You were also the architect of a new partnership with local government, and helped negotiate a a new financial settlement with the UK Government, the Fiscal Framework, rebuffing in the process attempts to strip Scotland of funding.

As Education Secretary, you piloted reforms that are now delivering progress in our mission to close the attainment gap. You presided over an increase in teacher numbers and opened university education to record numbers of young people from the poorest backgrounds.

Perhaps most significantly for the long-term, you delivered the biggest expansion in early learning and childcare in our country’s history – a transformation that will change the lives of future generations of children for the better. I know you are as proud of this policy as I am – and rightly so.

Your role in Scotland’s recovery from Covid also merits special mention. From the darkest days of the first lockdown, you led our work on the ‘four-harms’ approach that guided exit from public health restrictions. From a more personal perspective, your friendship and wise counsel during the pandemic, which was by far the most challenging period of my tenure as First Minister, was invaluable and helped me through some really tough days.

You returned for a second, interim tenure as Finance Secretary just as UK Government mismanagement was causing calamity in the nation’s finances and economy. However, in the face of spiraling inflation, you focussed firmly on protecting the most vulnerable, tackling child poverty, addressing climate change and building sustainable public services. Bringing to bear all your experience of government – and the deep care and attention to the wellbeing of our nation that I know you feel – you helped protect thousands from the full impact of the cost of living crisis. Securing funding for the expansion of the game-changing Scottish Child Payment was the most important of many initiatives.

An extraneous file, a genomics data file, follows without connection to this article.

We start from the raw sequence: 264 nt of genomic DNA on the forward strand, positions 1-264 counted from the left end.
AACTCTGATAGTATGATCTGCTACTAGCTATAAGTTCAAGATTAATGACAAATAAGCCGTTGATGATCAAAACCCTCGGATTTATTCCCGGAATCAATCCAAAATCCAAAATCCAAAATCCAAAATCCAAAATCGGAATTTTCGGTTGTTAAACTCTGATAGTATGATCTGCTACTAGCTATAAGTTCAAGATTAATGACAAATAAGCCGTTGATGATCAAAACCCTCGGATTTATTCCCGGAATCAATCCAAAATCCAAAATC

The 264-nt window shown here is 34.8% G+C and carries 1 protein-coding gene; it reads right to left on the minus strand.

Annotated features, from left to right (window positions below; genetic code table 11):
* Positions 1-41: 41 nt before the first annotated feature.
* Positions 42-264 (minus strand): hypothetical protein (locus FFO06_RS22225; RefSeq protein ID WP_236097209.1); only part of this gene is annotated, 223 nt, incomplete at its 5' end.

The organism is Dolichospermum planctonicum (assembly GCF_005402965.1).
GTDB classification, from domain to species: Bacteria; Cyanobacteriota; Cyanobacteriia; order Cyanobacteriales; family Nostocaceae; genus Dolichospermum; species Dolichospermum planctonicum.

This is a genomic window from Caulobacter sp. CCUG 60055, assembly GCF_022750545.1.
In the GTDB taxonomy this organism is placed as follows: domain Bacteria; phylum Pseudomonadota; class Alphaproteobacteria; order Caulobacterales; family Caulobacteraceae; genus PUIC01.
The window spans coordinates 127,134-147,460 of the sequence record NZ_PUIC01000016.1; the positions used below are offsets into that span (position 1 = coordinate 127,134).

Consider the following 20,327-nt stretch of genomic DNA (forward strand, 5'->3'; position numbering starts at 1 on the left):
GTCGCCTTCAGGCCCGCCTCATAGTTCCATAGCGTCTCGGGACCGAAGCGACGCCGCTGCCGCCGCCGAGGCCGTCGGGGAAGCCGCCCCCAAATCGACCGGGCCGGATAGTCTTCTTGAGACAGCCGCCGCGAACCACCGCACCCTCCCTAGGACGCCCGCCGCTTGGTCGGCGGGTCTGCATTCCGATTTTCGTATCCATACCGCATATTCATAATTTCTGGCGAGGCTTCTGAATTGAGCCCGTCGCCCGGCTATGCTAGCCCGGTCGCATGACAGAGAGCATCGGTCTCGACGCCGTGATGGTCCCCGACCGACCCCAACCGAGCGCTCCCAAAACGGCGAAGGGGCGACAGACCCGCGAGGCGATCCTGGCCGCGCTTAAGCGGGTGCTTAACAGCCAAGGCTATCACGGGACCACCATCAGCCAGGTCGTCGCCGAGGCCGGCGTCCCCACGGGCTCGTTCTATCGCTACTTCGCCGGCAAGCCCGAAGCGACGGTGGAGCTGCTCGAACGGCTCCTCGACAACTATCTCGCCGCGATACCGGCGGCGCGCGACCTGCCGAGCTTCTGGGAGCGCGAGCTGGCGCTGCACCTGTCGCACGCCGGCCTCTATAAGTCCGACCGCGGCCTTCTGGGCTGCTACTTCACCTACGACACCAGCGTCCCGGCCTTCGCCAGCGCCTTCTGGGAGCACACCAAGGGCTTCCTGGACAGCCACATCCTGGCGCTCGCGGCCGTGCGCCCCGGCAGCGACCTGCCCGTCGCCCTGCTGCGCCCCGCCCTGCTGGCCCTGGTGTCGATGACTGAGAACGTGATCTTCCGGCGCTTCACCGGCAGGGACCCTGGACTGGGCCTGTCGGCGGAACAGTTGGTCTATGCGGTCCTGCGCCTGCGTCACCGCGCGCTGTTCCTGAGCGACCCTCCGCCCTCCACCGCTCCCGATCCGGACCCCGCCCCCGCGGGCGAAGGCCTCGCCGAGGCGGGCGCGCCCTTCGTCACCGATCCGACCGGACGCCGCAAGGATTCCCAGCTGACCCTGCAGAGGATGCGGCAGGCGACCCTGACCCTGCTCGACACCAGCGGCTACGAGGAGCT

There is so much more that I could highlight. Over almost 16 years in government, more than eight years as Deputy First Minister – indeed, the longest serving Deputy First Minister so far – you have made countless contributions to the good of our people and our country.

In short, I could not have wished for a better partner in government than you, and there is no doubt that our Scottish Government would have achieved much less had you not been in it.

Please accept my thanks for your support, wisdom and, above all, friendship as together with Ministers past and present, we sought to make Scotland a better place. As I said when I announced my own departure from office, serving as First Minister has been the privilege of my life – having done so with you by my side as Deputy First Minister has been an honour.

As for the future, I know you will continue to serve Scotland well and that you will be, as you always have been, a source of good advice and wise counsel to our party, government and movement. I look forward to this new phase – for both of us – as we move to the backbenches and make way for the new generation who will now lead Scotland forward.

With grateful thanks and friendship always.